Life has been stressful for English Defence League supporters lately. Troubles began for them in early October when the young and charismatic poster boy for the movement, Tommy Robinson, resigned from his position as joint deputy leader of the British Freedom Party. He explained that he wished to focus his energy on the EDL, which he stated is where his true passion lies.
Just a week and a half later, Robinson was arrested in his Bedford home by the Metropolitan Police Service for attempting to use a fake passport to enter the United States in early September. Currently, he is being held in HMP Wandsworth, awaiting trial in January 2013. As expected, the EDL community has rallied behind Robinson’s cause, and are planning a rally on the 24th November outside the prison to bring awareness to his cause.
Though the month of October has been difficult for leaders of this polarising movement, the past week has stirred up additional anger, stress, and disappointment . Three demoralising events have kicked the soapbox out from under the feet of those aiming to keep Britain British.
1. The March on Norwich
A march organised by the EDL for the 10 November was meant to protest a decision made by the Norwich City Council to ban Pastor Alan Clifford, after it was discovered that he was distributing ‘hate-motivated anti-Islam pamphlets’. The Norwich community rallied around the council’s decision, and a coalition of 25 community groups organised a counter-protest called We Are Norwich, stating their goal was to fight back against fascism and racism. Reports from 10th November state that We Are Norwich protesters outnumbered EDL protesters by about 2000 to 200. A year and a half ago, EDL protests in Blackburn drew numbers closer to 3000. While EDL leaders called the protest a success, one wonders if the sharp decrease in participants is solely due to geographical reasons, or a diminished constituency.
2. EDL website overtaken
On 9th of November, the English Defence League’s website was hacked by an organisation entitled the Z Company Hacking Crew (ZHC). The hacked homepage now states “Fuck Zionists! Boycott Israel! Fuck the American Government! Fuck fascist organizations like the EDL”.
The ZHC posted a video in mid-October, threatening the EDL that they were planning an attack website and justifying their actions by describing the injustices of EDL ideology, entitled #Op EDL. The attack has continued since the hacking of their website. The second phase of their exposition on the EDL, called #Op Racism, includes a leaked list of male EDL financiers, released on the afternoon of the 13th November (The EDL has responded to this release, stating that the donor list is outdated). A description of ZHC’s motivations is listed on their YouTube page, stating “We Hack/Deface for a reason, our reason for defacing is to raise awareness of the issues in the world with a main focus on Kashmir & Palestine.”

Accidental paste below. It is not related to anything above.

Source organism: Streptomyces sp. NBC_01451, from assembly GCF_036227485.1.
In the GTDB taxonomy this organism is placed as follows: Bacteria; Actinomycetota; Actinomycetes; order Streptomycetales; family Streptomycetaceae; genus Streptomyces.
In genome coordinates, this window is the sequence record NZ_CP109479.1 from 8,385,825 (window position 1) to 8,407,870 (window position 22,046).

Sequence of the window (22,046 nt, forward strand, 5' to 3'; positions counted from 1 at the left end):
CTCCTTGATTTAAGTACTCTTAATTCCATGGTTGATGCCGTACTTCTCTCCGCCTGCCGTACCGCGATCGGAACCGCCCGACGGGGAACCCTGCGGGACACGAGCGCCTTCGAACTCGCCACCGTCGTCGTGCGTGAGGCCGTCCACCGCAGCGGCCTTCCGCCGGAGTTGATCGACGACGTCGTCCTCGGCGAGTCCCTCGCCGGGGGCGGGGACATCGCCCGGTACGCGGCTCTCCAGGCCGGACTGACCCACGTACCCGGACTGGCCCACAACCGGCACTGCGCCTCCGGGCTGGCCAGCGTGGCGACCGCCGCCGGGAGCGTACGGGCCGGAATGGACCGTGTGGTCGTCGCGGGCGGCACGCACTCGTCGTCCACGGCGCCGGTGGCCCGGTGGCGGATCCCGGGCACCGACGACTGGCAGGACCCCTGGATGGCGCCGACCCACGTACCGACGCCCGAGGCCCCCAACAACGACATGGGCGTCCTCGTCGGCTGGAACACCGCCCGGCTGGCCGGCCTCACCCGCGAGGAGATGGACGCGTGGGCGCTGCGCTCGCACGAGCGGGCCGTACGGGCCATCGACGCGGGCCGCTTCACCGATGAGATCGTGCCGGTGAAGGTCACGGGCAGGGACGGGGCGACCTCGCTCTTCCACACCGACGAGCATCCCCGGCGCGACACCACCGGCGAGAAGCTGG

3. Abu Qatada denied deportation
Despite attempts to have Muslim cleric Abu Qatada deported to Jordan, a UK court denied this request after discovering that witness evidence uncovered using torture would be allowed. On Tuesday 13th November Qatada was released from prison in Worcestershire on bail after spending most of the last ten years in UK custody. The case has cost taxpayers more than £1 million as of 13th November, and lawyers are estimating that before the trial is officially over it will cost at least another £1 million. Facebook groups supporting the EDL and Robinson have rallied around the cause, stating the injustice of the British legal system, with followers stating:
“England’s justice system should be ashamed!”
“ its not our country anymore, they have taken over it, and the govenment have let them, they take in all the waifs and strays of the world, just what have our grandparents fought for in 2 wars, jack shit. THEY SHOULD BE ASHAMED.”
“I would love to know how much of tax payers money has been wasted on him over 7 years just for him to walk free to go home and carry on claiming his benefits justice what justice it no wounded he always got a smile on his face”
Morale is low amongst EDL followers, yet they have much to look forward to. Diminished numbers at the Norwich rally give the appearance of diminished support, but a robust Facebook and Twitter community have rallied around these three recent incidents. The turnout at the rally in favour of Robinson in two weeks will be an indicator of the remaining motivation and passion for poster boy Robinson’s cause. Similarly, the results of his trial in January will have an impact on the movement, no matter the outcome. On one hand, if Robinson remains imprisoned, he might turn into martyr for their cause, creating greater unity amongst the organisation’s multiple factions. Yet one wonders who will fill the gap of the charismatic leader at local rallies and events. Robinson’s tendency to incite anger from local Muslims instills greater passions from both his followers and his critics; without his polarising presence the British public may lose interest in understanding the EDL’s beliefs.
Photo Credit: Roger Blackwell
Jill holds a degree in Economics and International Studies from La Salle University in Philadelphia, PA and an MA from the Department of War Studies, King's College London. Follow her on Twitter for issues related to social media intelligence and extremism.